Speeding Drug Development to Extend Life
Life Extension is also funding research into the cryopreservation of animal tissue to permit faster drug discovery and development. Drug companies always conduct tissue tests to determine the effects of drugs before they begin animal testing. Currently, companies have to kill a new research animal every day to get fresh tissue for these experiments. Soon, they will be able to use vitrified tissues instead. This will reduce the use of research animals while increasing the supply of available animal tissue, so that more drugs can be screened faster. 21st Century Medicine is in co-development projects with several pharmaceutical companies to offer slices of kidneys, brains, and livers for drug development.
“This research is directly related to life extension,” says 21st Century Medicine’s Barry. “I can’t thank Life Extension enough for funding these efforts. It would have been difficult—if not impossible—to pursue these research goals without them. The transplant market is not big enough monetarily to attract investors into cryopreservation research. Since Life Extension cares about longevity—not profits—they are willing to assist us. Only a foundation with the vision to see how this research will extend life would step forward and fund us.”
Reviving Disease and Accident Victims
The Life Extension Foundation has also funded studies of resuscitation, helping to develop procedures that will allow for the revival of traumatized, near-death victims of disease or accidents.
“There has been little support from traditional sources for this research,” says Dr. Steve Harris, director of research for Critical Care Research, also based in California. “Most people don’t think they will ever need it, and when they do, they are unconscious. Much brain damage could be stopped if these procedures were used to a greater extent.”
Two series of experiments highlight the company’s research focus. In one, scientists cooled dogs using a perfluorocarbon solution. Because this fluid is capable of conducting both heat and cold, as well as carrying oxygen and removing carbon dioxide, it can be used to fill an anesthetized dog’s lungs, cooling the animal by a half-degree Celsius per minute. This experiment demonstrated that the animals could be cooled more rapidly than ever before, without the use of cardiopulmonary bypass, and without the animals experiencing pain. Because cold slows down the degeneration process, it offers hope that humans can one day be maintained in hypothermic stasis until the body can be delivered to a medical facility staffed to save the individual.
In another line of experimentation, scientists were able to revive dogs that had been in cardiac arrest with no blood pressure for more than 14 minutes. The dogs—which were given a drug cocktail including heparin to prevent brain damage—were resuscitated by a defibrillator, and then put on a ventilator. It took up to 60 minutes for them to start breathing on their own. The dogs survived the ordeal with no apparent harm, despite the fact that they were in cardiac arrest so long that most conventional doctors would have considered resuscitation to be impossible.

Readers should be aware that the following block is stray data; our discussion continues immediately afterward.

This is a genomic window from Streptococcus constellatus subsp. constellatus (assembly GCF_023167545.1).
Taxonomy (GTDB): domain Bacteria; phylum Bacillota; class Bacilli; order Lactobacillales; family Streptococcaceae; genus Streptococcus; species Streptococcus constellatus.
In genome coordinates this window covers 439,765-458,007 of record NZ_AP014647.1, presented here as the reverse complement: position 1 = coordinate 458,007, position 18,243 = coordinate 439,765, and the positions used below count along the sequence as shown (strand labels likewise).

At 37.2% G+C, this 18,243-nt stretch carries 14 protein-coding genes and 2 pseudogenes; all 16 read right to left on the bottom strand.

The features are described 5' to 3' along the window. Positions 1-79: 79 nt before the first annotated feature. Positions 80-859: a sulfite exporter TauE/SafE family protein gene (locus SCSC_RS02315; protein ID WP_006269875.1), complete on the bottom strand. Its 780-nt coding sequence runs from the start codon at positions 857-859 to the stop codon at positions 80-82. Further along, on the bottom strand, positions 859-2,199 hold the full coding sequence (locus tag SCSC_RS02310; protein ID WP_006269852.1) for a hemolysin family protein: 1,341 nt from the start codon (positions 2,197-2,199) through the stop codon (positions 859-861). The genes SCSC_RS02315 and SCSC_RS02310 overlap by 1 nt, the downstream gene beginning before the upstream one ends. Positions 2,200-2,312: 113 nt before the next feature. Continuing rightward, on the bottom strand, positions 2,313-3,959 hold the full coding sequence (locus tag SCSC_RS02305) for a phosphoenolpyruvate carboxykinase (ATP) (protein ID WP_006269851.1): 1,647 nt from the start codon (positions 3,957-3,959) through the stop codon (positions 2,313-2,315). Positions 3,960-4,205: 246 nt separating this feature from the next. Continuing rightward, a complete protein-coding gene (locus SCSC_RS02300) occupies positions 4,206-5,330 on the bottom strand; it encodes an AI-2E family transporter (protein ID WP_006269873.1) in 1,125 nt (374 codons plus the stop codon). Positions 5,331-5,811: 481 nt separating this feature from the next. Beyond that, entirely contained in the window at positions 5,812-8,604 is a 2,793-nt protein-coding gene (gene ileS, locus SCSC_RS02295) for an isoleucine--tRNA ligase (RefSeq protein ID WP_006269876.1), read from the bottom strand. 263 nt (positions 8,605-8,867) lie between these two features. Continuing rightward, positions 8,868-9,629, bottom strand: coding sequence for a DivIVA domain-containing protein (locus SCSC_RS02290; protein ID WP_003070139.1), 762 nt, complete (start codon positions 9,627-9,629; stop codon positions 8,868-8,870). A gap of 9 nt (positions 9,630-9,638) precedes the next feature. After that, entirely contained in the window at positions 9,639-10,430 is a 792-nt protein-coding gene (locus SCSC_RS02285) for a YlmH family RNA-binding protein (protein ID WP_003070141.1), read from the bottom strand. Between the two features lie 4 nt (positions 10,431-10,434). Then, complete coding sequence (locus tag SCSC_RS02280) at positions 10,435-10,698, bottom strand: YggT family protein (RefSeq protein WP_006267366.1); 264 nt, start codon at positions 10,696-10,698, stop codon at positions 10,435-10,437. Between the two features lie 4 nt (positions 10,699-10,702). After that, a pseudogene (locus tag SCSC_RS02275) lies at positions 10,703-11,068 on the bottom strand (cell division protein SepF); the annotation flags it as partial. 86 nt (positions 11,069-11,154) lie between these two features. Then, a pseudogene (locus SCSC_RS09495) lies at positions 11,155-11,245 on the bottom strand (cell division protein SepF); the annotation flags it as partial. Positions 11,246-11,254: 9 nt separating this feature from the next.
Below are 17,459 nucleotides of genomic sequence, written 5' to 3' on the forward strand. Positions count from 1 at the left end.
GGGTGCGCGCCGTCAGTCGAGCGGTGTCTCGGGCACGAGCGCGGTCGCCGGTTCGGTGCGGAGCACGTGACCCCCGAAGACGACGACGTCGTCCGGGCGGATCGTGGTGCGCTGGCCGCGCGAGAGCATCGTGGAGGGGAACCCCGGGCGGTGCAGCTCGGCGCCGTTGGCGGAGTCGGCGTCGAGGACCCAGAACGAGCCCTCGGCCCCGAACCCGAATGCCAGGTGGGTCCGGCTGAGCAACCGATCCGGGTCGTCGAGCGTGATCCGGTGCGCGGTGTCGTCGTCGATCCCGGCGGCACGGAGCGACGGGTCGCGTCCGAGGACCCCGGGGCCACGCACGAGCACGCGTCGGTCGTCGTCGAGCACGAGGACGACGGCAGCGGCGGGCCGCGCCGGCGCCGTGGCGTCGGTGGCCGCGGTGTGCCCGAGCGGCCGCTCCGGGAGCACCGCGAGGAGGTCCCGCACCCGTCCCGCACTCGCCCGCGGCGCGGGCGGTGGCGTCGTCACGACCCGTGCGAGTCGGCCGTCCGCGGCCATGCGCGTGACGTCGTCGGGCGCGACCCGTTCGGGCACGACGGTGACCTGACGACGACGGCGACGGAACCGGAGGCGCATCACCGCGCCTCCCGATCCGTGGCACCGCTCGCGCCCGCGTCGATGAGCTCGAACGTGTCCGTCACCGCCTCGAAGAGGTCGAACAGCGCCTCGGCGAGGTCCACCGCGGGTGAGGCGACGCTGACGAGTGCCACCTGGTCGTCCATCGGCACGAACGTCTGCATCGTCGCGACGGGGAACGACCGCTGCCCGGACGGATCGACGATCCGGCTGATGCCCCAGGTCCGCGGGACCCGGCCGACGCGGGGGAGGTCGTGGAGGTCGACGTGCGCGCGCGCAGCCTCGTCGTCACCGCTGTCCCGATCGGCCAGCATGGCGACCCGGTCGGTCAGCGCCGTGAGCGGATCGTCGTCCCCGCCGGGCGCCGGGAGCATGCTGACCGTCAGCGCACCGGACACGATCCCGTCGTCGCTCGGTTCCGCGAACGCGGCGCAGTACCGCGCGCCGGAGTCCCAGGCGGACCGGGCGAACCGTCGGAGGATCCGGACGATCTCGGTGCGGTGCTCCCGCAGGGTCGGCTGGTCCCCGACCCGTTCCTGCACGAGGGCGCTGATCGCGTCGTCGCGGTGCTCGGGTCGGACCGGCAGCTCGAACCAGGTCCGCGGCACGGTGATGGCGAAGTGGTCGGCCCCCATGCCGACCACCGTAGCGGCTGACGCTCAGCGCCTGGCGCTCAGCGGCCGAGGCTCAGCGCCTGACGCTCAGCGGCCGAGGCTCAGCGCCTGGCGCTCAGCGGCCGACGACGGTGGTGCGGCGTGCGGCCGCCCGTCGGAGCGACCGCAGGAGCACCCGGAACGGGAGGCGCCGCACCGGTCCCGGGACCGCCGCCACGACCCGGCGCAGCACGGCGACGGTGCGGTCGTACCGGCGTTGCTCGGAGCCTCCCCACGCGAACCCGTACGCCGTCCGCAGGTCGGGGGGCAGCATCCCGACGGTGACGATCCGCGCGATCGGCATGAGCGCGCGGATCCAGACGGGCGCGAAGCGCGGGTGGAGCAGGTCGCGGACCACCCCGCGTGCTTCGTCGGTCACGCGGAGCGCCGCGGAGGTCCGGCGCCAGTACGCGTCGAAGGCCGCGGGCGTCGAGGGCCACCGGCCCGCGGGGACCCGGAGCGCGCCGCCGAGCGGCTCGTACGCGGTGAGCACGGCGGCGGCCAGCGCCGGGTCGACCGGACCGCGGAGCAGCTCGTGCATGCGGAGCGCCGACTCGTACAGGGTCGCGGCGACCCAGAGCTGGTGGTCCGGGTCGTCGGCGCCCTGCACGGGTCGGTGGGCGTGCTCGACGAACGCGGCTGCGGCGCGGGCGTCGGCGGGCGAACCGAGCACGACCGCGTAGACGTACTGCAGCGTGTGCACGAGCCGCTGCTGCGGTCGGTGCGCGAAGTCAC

“All of these studies were financed entirely by the Life Extension Foundation,” says Dr. Harris. “We are very grateful for the funding, which a drug company would never have even considered doing. Life Extension supports cutting-edge research that needs to be done, but that no one else is doing.”
Making Chemotherapy Less Toxic
The Life Extension Foundation also funds more traditional research that could lead to less harmful ways to treat cancer.
A Phase I study was recently completed, comparing various dosages of two chemotherapy drugs that are often administered together. This study showed that the best compromise between response and toxicity occurred when 2000 mg of gemcitabine (Gemzar®) per square meter of body mass (m2) was alternated on a weekly basis with 50 mg/m2 of docetaxel (Taxotere®). A Phase II follow-up study on the effects of these two drugs on women with Stage IV breast cancer was recently begun at the Cancer Treatment Center of Oklahoma in Oklahoma City. Under the direction of lead investigator D. Richard Ishmael, MD, this study will alternate the two drugs on a weekly basis for six weeks, with a one-week break. The regimen will then be repeated every eight weeks until the study’s conclusion.
“We started the study in February 2007,” notes Orn Adalsteinsson, PhD, president and CEO of the International Cancer Alliance, who is coordinating the study’s implementation. “Depending on how quickly we can sign up 25 people who meet the rigorous qualification criteria, we expect to be completed in a year to a year and a half. The researchers hope to reduce the side effects of the gemcitabine and docetaxel combination, while maintaining and hopefully maximizing the efficacy of the drugs. The findings of the Phase I study were very positive, and we expect that the Phase II study will confirm these findings. We are grateful for the assistance of the Life Extension Foundation, which is totally funding this study.”
Staying on the Cutting Edge
The Life Extension Foundation seeks out research projects that will help to make a difference in optimizing health and extending life span. Rather than funding “copycat” studies that break no new ground, the Foundation explores the frontiers of scientific research. Whether it is determining how caloric restriction enhances longevity at the genetic level, or helping ensure that organ transplants will be available on demand, the Foundation follows an independent path, leading the way in innovative research. Behind these efforts is a fundamental goal: to push the limits of research in a way that will one day make radical life extension a reality.